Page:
The Arizona Students Association appears to be on the verge of losing its ability to have the state's three universities collect its fees.
On a voice vote Wednesday, the Senate voted to bar universities from transferring any portion of frees collected from students to benefit any organization not under the Board of Regents. The legislation also bars universities from using their own billing process to collect funds for any such group.
While HB 2169 does not name names, the target is clear: the Arizona Students Association.
And to ensure that the measure is sufficiently narrow, the legislation spells out that nothing affects the ability of any university to provide financial support for student government or any "university recognized student organizations.''
The measure crafted by Rep. John Kavanagh, R-Fountain Hills, comes in the wake of criticism by some legislators of the association's decision last year to provide financial support for Proposition 204. That measure, which failed, would have imposed a permanent one-cent hike in state sales taxes to support education and other issues.
Prior to this year the $2-a-semester fee was tacked on to each student's bill. Those who objected could request a refund in writing.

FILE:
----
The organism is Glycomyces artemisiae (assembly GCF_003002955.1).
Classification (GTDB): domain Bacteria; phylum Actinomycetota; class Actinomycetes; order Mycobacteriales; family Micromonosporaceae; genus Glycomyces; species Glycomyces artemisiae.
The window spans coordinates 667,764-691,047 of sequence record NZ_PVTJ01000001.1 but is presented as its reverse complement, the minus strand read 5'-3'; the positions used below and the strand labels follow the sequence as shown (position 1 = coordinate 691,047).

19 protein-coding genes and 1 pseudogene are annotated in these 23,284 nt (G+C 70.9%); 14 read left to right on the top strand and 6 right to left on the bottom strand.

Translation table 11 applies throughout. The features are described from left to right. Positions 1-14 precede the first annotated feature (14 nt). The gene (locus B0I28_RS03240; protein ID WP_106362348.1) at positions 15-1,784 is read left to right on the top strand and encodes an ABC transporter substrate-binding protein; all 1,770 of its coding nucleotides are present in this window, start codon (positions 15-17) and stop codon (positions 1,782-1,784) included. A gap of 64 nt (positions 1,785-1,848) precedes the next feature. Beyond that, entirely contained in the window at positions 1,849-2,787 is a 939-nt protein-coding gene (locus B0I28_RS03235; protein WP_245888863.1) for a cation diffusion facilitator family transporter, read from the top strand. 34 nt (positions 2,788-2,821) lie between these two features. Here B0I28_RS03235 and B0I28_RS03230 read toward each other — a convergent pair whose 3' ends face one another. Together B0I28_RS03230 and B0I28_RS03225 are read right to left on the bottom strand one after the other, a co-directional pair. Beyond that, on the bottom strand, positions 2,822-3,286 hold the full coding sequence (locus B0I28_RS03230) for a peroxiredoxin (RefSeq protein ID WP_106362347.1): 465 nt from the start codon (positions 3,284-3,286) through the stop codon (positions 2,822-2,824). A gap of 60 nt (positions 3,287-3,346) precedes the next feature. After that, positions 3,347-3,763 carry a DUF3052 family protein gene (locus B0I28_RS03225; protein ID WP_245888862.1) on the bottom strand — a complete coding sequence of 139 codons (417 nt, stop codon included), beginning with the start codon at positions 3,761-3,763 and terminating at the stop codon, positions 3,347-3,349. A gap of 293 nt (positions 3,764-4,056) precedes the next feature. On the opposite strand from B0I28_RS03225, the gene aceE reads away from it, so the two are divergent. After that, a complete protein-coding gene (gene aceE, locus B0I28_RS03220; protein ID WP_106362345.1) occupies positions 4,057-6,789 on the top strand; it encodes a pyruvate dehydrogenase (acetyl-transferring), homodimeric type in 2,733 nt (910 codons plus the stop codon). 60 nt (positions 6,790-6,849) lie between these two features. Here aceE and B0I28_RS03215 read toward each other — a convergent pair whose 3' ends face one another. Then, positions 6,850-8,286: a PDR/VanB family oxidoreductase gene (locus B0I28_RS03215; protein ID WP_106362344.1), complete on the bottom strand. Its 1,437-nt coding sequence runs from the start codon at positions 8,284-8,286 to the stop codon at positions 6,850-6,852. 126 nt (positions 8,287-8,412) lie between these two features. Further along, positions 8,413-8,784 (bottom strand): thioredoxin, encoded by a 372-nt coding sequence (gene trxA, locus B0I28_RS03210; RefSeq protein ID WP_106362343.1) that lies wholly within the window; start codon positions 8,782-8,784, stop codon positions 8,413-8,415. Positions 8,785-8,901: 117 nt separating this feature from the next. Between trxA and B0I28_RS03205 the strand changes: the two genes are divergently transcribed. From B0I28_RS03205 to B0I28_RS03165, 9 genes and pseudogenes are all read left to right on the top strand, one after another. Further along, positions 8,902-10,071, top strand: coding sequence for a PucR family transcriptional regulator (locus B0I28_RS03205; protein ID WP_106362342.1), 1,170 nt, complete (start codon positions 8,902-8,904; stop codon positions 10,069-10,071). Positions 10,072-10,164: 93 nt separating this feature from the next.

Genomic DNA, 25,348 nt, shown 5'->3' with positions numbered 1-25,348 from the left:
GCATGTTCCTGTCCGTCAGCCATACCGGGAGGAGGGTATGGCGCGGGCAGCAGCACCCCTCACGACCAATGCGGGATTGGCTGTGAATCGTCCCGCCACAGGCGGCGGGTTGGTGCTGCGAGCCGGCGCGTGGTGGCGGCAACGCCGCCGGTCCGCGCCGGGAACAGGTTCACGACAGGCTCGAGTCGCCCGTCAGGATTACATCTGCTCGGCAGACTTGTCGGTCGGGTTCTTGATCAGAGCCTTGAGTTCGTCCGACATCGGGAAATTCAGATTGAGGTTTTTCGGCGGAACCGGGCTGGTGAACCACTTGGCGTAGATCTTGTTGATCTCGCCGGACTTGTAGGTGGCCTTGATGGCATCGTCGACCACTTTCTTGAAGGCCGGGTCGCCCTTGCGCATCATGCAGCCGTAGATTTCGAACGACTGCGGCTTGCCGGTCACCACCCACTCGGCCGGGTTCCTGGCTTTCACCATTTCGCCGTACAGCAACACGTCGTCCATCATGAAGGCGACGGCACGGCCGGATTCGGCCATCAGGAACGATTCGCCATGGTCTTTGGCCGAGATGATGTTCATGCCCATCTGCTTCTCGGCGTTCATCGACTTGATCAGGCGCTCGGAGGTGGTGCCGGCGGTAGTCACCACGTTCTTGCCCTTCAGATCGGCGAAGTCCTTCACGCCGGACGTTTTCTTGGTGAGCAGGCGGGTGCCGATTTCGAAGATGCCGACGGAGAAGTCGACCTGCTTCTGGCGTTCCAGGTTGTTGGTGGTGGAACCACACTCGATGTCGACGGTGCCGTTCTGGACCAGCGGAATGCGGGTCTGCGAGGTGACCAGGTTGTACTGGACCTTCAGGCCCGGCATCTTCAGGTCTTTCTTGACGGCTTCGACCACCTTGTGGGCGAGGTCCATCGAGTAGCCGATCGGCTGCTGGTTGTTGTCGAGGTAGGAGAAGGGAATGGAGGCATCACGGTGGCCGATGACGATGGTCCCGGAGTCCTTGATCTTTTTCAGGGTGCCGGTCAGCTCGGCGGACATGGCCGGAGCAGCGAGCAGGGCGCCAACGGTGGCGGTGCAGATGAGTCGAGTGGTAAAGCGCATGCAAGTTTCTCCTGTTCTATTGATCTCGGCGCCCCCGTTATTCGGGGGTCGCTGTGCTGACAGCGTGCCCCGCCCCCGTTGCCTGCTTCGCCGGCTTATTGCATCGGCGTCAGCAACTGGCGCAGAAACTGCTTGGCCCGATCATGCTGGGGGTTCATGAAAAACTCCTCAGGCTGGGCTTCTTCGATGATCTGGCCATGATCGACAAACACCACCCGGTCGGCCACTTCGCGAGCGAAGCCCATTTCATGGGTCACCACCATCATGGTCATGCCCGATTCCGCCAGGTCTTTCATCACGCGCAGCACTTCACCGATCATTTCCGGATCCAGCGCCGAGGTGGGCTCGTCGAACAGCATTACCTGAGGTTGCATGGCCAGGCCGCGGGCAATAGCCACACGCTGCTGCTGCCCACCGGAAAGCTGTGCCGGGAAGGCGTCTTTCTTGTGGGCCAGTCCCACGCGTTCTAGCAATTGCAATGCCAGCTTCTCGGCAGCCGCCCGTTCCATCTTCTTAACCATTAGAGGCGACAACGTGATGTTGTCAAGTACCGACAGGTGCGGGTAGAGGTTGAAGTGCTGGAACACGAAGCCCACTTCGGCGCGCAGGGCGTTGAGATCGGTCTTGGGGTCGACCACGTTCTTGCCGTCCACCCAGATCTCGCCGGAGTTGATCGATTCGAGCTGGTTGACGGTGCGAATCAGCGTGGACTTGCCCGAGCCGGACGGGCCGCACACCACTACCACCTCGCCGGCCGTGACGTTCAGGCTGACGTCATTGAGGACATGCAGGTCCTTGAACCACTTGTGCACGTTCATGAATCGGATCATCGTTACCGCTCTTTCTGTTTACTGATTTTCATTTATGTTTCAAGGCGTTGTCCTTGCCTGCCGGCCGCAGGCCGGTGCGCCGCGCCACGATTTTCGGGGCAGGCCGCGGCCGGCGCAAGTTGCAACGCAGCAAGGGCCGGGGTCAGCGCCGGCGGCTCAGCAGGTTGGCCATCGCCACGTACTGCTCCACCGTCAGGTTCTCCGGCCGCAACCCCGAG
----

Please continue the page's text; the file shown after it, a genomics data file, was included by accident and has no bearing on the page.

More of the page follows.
Earlier this year the state Board of Regents, in reaction to the controversy, did agree to allow the fee to continue be collected by universities. But the board said students would have to first give permission before the fee could be deducted, reversing the current opt-out process.
That action resulted in a lawsuit filed in federal court against the regents by the association. Attorney Stephen Montoya claims that the decision to go to an opt-in process was politically motivated to punish the association for its backing of the initiative.
Association officers have said they expect collections to drop sharply under an opt-in system.
Joe Kanefield, an attorney for the regents, is attempting to have the association's lawsuit thrown out. He says the board was within its authority to require students to opt in to association membership.
Separately, the Goldwater Institute has filed a motion to intervene in the case on behalf of five students who support the regents' decision to change the fee collection. One of the students is state Rep. Paul Boyer, R-Phoenix, who is a graduate student at Arizona State University.
HB 2169, which already has been approved by the House, needs a final roll-call vote in the Senate before going to the governor.
Montoya said the legislation would not end the federal court lawsuit. He said that, if nothing else, the association is suing for the fees that the universities did not collect for the spring semester while the regents were debating the issue.
No date has been set for a hearing.